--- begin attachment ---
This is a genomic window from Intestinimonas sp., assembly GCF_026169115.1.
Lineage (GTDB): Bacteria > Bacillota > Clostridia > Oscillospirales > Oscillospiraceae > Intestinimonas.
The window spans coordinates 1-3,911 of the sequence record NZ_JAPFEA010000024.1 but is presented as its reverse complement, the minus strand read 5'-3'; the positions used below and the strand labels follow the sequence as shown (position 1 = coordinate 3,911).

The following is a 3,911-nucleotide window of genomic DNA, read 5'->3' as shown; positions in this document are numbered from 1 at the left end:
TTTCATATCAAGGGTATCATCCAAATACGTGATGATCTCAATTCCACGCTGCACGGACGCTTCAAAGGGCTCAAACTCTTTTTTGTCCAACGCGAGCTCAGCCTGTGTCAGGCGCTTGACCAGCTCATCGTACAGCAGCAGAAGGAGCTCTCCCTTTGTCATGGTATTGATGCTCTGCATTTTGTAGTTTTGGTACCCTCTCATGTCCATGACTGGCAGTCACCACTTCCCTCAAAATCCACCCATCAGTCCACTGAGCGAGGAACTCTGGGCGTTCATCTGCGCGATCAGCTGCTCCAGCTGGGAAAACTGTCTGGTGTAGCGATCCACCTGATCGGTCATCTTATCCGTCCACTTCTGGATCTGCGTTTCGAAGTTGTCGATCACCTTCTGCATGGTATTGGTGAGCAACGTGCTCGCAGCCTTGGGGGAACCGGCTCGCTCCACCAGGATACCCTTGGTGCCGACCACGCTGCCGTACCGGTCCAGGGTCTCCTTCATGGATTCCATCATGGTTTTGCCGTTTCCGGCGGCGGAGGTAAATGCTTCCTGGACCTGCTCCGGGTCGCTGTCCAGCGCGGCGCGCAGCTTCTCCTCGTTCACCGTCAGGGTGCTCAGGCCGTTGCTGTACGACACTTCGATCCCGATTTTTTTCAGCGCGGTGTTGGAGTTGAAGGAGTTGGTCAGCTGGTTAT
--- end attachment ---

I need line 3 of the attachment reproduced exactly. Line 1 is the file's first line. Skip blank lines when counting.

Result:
The window spans coordinates 1-3,911 of the sequence record NZ_JAPFEA010000024.1 but is presented as its reverse complement, the minus strand read 5'-3'; the positions used below and the strand labels follow the sequence as shown (position 1 = coordinate 3,911).